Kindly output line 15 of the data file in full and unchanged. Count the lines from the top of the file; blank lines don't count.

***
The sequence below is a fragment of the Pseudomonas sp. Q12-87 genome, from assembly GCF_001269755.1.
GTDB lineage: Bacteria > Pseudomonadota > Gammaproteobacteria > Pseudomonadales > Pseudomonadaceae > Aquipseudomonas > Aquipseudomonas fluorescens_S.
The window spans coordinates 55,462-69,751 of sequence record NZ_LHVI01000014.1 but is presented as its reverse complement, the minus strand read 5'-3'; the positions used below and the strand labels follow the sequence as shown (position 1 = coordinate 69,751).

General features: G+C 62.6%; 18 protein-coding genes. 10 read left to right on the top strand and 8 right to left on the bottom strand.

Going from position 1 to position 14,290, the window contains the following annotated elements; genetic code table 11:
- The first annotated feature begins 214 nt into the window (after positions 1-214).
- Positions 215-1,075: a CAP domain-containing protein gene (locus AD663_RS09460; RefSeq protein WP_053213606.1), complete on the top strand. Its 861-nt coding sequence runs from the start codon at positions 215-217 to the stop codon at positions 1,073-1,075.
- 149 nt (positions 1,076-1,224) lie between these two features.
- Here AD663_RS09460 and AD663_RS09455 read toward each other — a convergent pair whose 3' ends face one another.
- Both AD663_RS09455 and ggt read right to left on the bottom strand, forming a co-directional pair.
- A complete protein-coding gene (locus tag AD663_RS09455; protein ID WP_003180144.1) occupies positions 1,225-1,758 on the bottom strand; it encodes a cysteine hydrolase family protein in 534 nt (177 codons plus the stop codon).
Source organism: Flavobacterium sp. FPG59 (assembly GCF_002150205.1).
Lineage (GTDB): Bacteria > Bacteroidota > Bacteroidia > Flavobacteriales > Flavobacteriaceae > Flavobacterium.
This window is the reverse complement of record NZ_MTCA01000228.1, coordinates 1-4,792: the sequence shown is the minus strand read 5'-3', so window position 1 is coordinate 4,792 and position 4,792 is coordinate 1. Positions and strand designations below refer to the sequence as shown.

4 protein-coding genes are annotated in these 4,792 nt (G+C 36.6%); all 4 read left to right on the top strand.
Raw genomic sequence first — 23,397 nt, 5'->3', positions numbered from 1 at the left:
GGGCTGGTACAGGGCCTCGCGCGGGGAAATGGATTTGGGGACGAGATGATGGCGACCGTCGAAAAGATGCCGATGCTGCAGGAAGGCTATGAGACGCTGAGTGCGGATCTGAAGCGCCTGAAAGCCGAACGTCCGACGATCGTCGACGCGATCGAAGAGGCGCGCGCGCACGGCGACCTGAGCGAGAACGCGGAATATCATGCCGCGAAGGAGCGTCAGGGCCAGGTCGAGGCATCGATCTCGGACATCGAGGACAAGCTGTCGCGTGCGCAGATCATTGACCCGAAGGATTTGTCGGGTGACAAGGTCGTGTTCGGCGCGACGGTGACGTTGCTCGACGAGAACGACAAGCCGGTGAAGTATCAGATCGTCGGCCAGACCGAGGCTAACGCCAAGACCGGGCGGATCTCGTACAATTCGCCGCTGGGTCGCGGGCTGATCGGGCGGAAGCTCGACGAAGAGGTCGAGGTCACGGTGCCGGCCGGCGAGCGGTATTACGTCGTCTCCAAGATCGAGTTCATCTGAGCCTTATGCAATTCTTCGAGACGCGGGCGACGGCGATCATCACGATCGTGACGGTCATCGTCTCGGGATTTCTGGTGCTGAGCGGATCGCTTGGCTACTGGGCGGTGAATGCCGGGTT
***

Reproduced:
4 protein-coding genes are annotated in these 4,792 nt (G+C 36.6%); all 4 read left to right on the top strand.